By Vishal Gulati
Shimla, Sep 4 (SocialNews.XYZ) Bharatiya Janata Party's Himachal Pradesh veteran and two-time chief minister Prem Kumar Dhumal, who lost to his one-time protege Rajinder Singh Rana of the Congress in the last polls from a new seat, is keen to be in the fray in the year-end assembly polls.
At the age of 78, his firm belief is that he was defeated but is not politically destroyed.
Poll analysts feel three-time Member of Parliament Dhumal, who played a crucial role in forming the BJP government with support from Sukh Ram's Himachal Vikas Congress in 1998, has decided to give himself yet another chance to taste victory and that too from the turf he was routed from.
As the party registered a handsome win in a House of 68, the party's chief ministerial candidate Dhumal faced defeat in a straight contest by 1,919 votes in Sujanpur, the seat in his home district of Hamirpur, where he was asked to contest from despite his reluctance as his former 'poll manager' and sitting Independent legislator Rana was in the fray on a Congress ticket.
BJP leaders close to Dhumal, the father of Union Minister of Information and Broadcasting Anurag Thakur, say the former chief minister, who played a crucial role for two decades in strengthening the party after the exit of Shanta Kumar, the first non-Congress chief minister in 1977, should be given an opportunity to re-contest despite his advancing age. They say the voters are emotionally attached to him after his defeat.
"Dhumal-ji wants to say goodbye to the party honourably, rather than with the blot of defeat on his face. His contribution to the party is unparalleled and he still wields considerable influence in the state. At this age, there should be an opportunity to teach his friend-turned-foe a lesson by defeating him in the same manner in the forthcoming assembly polls," a senior BJP leader told IANS on the condition of anonymity.
Without mincing words, the party leader, who was a Cabinet minister in the last term of Dhumal, added, "Dhumal-ji has recently conveyed to the party central leadership about his desire to enter the fray, the last in his political career. I hope the leadership will honour his feelings by giving him one more opportunity."
In the last assembly polls, party insiders say, Dhumal was upset over the party shifting him from his Hamirpur bastion to adjoining Sujanpur. Also just a few days before the polls, the BJP declared him the party's face for the polls.
Often referred to as "sadak wale mukhya mantri" or the Chief Minister who is credited with building roads, Dhumal helmed the state from 1998 to 2003 and from 2008 to 2012.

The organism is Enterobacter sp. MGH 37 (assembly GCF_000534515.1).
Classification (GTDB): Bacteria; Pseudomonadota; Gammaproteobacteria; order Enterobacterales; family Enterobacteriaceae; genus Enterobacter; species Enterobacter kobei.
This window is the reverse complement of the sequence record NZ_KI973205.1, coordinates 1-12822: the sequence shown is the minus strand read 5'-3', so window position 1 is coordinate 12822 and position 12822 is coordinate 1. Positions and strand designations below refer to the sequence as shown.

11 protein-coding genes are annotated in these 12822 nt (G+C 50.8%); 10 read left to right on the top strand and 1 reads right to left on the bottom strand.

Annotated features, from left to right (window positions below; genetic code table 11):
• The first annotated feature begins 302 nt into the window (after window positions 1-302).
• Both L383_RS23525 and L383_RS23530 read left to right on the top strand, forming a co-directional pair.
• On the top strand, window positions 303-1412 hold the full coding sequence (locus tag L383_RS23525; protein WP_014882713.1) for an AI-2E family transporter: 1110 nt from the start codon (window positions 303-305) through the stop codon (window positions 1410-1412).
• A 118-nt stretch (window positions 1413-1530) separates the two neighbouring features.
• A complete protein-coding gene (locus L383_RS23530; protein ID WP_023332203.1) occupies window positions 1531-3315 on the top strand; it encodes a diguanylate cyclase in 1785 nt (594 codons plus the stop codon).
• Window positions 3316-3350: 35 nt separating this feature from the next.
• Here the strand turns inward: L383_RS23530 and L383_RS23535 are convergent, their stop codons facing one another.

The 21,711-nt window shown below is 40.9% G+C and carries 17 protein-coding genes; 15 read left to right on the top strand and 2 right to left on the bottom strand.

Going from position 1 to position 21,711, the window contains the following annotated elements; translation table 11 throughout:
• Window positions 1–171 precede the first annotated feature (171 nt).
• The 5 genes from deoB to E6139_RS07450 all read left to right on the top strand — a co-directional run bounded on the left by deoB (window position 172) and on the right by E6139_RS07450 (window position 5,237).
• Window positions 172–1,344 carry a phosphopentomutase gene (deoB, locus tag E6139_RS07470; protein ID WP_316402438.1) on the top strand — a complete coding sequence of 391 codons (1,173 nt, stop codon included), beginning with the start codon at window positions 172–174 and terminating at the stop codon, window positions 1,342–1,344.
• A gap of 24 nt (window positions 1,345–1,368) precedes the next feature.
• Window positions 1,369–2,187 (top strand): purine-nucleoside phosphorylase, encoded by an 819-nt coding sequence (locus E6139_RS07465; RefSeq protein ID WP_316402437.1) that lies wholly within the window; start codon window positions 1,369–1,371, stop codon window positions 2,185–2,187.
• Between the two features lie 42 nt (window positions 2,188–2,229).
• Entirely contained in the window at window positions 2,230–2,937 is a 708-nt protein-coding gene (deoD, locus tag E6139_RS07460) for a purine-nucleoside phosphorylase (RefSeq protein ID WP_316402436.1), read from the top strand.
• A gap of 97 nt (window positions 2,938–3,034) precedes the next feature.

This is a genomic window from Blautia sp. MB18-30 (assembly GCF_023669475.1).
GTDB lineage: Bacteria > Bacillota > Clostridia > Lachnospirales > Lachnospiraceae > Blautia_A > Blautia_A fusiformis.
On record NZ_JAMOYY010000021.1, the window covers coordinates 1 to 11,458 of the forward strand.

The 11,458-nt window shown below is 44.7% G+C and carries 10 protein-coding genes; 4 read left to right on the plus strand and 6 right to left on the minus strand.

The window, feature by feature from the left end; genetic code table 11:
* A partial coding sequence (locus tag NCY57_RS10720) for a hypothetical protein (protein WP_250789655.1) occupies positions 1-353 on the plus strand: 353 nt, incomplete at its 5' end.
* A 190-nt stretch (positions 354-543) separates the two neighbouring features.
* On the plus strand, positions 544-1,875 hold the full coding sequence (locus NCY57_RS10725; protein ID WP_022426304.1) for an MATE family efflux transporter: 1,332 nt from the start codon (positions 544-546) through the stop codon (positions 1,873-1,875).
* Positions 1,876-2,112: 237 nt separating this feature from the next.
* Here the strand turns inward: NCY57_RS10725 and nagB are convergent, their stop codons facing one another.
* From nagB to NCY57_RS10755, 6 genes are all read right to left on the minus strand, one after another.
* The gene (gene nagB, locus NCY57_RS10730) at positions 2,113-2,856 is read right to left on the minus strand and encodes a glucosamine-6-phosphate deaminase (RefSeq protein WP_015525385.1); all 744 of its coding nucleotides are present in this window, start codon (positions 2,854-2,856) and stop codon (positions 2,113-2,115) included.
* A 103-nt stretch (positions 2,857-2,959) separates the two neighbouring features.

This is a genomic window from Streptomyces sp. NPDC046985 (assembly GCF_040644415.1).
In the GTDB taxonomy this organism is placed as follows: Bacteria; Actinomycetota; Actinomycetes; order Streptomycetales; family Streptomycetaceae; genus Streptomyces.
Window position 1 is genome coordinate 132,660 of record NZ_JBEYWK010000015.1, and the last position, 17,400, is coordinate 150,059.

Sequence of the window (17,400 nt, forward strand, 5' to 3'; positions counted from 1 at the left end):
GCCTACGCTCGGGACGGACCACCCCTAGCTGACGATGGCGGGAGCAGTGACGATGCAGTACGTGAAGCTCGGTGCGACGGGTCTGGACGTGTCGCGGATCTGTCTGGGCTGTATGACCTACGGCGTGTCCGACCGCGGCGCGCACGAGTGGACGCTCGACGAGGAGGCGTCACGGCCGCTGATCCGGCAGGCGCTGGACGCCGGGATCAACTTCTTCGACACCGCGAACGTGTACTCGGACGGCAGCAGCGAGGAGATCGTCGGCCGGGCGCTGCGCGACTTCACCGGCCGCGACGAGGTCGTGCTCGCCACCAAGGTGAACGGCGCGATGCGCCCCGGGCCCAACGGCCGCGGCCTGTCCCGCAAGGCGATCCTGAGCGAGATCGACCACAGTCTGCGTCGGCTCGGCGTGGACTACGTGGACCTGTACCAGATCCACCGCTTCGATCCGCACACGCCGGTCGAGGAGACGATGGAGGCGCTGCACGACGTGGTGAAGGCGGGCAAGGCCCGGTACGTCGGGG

Of late, Dhumal has become active in the state politics by participating in public meetings, largely in his nurtured Sujanpur constituency.
"In politics one faces a defeat while another faces a win. It will be a failure on our part not to be able to give justice to the people (of Sujanpur). It's time for introspection," an emotional Dhumal had said after being defeated by a slender margin of 3,500 votes.
In political circles, Dhumal's sudden aggressive posture and participation in political activities are also seen in the backdrop of the deliberate sidelining of his close aides Ravinder Kumar Ravi and his MP son Anurag Thakur's father-in-law Gulab Singh Thakur, who too lost their last elections.
An indication of Dhumal's jumping into the fray came when MP Indu Goswami announced last week while addressing the BJP Mahila Morcha that women should unite for the victory of Dhumal.
"The women should ensure former Chief Minister Dhumal wins with a huge margin in the assembly elections, this is my appeal," she said in the presence of the two-time Chief Minister.
Dhumal's popularity and influence can be gauged from the fact that in all the Lok Sabha polls fought by his son he was seen aggressively touring in his Hamirpur constituency to ensure his smooth return.
Since his maiden victory in the parliamentary by-election in May 2008, the image of Anurag Thakur is of a busy politician and cricket administrator who is rubbing shoulders with the high and mighty all the time.
For this reason, Dhumal is devoting his maximum time and energy in the constituency only to ensure his son's victory, a senior BJP leader admits.
In the run-up to the elections, the political weather in Himachal Pradesh, it seems, is a little rough for the lotus to bloom -- at least for the time being.
As the silent rebels within the BJP continue to prick, the task also appears to be uphill for the main rival Congress, which is largely banking on a trend to sweep the polls as both the Congress and the BJP ruled the state alternatively from 1985.
Political observers say though the ruling BJP, which believes the forthcoming assembly polls is a semi-final ahead of the final of the 2024 parliamentary polls, has somehow managed an edge over its seemingly 'faction-ridden' rival by signalling about its chief ministerial candidate well ahead of the year-end assembly polls. The Congress is still a "divided house" in the absence of a mass leader like the late Virbhadra Singh, who had devoted over 50 years to the common man.
Sensing a threat from the Aam Aadmi Party (AAP) after its emphatic win in neighbouring Punjab, Bharatiya Janata Party chief J.P. Nadda, who has his roots in Himachal Pradesh, in April announced that the party will not replace Chief Minister Jai Ram Thakur and the assembly elections will be contested under his leadership.
But a strong anti-incumbency wave against the ruling BJP is evident from the loss of three assembly seats and one parliamentary seat in the October 2021 by-polls.
Political observers believe the re-entry of Dhumal, popular among his supporters for his amiable nature, in the political landscape at this stage when the party is facing anti-incumbency and a challenge from the AAP will ensure the BJP's easy return in the state.
(Vishal Gulati can be contacted at firstname.lastname@example.org)